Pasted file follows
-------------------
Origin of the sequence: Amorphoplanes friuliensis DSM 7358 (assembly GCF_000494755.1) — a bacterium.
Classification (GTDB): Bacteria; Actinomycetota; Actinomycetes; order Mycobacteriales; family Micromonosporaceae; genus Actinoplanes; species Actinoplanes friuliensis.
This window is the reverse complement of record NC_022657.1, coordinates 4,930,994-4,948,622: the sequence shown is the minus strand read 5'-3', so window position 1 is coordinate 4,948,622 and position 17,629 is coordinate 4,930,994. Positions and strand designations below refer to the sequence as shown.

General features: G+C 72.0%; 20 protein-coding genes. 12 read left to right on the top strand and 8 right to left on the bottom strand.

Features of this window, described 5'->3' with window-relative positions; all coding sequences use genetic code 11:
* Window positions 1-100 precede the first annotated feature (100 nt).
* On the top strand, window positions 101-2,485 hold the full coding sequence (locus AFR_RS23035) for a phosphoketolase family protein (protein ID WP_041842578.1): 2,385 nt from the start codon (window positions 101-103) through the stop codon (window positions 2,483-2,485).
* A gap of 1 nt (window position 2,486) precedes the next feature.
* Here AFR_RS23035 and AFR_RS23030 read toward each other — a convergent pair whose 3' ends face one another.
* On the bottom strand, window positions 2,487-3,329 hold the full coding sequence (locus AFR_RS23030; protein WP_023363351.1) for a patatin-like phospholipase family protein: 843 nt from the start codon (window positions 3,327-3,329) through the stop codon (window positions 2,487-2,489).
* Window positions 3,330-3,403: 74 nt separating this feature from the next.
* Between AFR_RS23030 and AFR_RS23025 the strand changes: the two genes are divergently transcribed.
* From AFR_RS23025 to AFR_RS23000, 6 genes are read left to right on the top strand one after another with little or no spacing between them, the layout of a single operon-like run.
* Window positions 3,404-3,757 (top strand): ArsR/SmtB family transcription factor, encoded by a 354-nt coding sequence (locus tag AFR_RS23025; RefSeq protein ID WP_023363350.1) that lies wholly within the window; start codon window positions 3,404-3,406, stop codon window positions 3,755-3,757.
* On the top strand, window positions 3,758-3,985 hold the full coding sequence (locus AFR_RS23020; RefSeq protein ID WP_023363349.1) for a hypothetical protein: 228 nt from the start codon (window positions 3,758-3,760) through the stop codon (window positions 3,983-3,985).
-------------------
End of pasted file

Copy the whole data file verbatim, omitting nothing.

Origin of the sequence: Amorphoplanes friuliensis DSM 7358 (assembly GCF_000494755.1) — a bacterium.
Classification (GTDB): Bacteria; Actinomycetota; Actinomycetes; order Mycobacteriales; family Micromonosporaceae; genus Actinoplanes; species Actinoplanes friuliensis.
This window is the reverse complement of record NC_022657.1, coordinates 4,930,994-4,948,622: the sequence shown is the minus strand read 5'-3', so window position 1 is coordinate 4,948,622 and position 17,629 is coordinate 4,930,994. Positions and strand designations below refer to the sequence as shown.

General features: G+C 72.0%; 20 protein-coding genes. 12 read left to right on the top strand and 8 right to left on the bottom strand.

Features of this window, described 5'->3' with window-relative positions; all coding sequences use genetic code 11:
* Window positions 1-100 precede the first annotated feature (100 nt).
* On the top strand, window positions 101-2,485 hold the full coding sequence (locus AFR_RS23035) for a phosphoketolase family protein (protein ID WP_041842578.1): 2,385 nt from the start codon (window positions 101-103) through the stop codon (window positions 2,483-2,485).
* A gap of 1 nt (window position 2,486) precedes the next feature.
* Here AFR_RS23035 and AFR_RS23030 read toward each other — a convergent pair whose 3' ends face one another.
* On the bottom strand, window positions 2,487-3,329 hold the full coding sequence (locus AFR_RS23030; protein WP_023363351.1) for a patatin-like phospholipase family protein: 843 nt from the start codon (window positions 3,327-3,329) through the stop codon (window positions 2,487-2,489).
* Window positions 3,330-3,403: 74 nt separating this feature from the next.
* Between AFR_RS23030 and AFR_RS23025 the strand changes: the two genes are divergently transcribed.
* From AFR_RS23025 to AFR_RS23000, 6 genes are read left to right on the top strand one after another with little or no spacing between them, the layout of a single operon-like run.
* Window positions 3,404-3,757 (top strand): ArsR/SmtB family transcription factor, encoded by a 354-nt coding sequence (locus tag AFR_RS23025; RefSeq protein ID WP_023363350.1) that lies wholly within the window; start codon window positions 3,404-3,406, stop codon window positions 3,755-3,757.
* On the top strand, window positions 3,758-3,985 hold the full coding sequence (locus AFR_RS23020; RefSeq protein ID WP_023363349.1) for a hypothetical protein: 228 nt from the start codon (window positions 3,758-3,760) through the stop codon (window positions 3,983-3,985).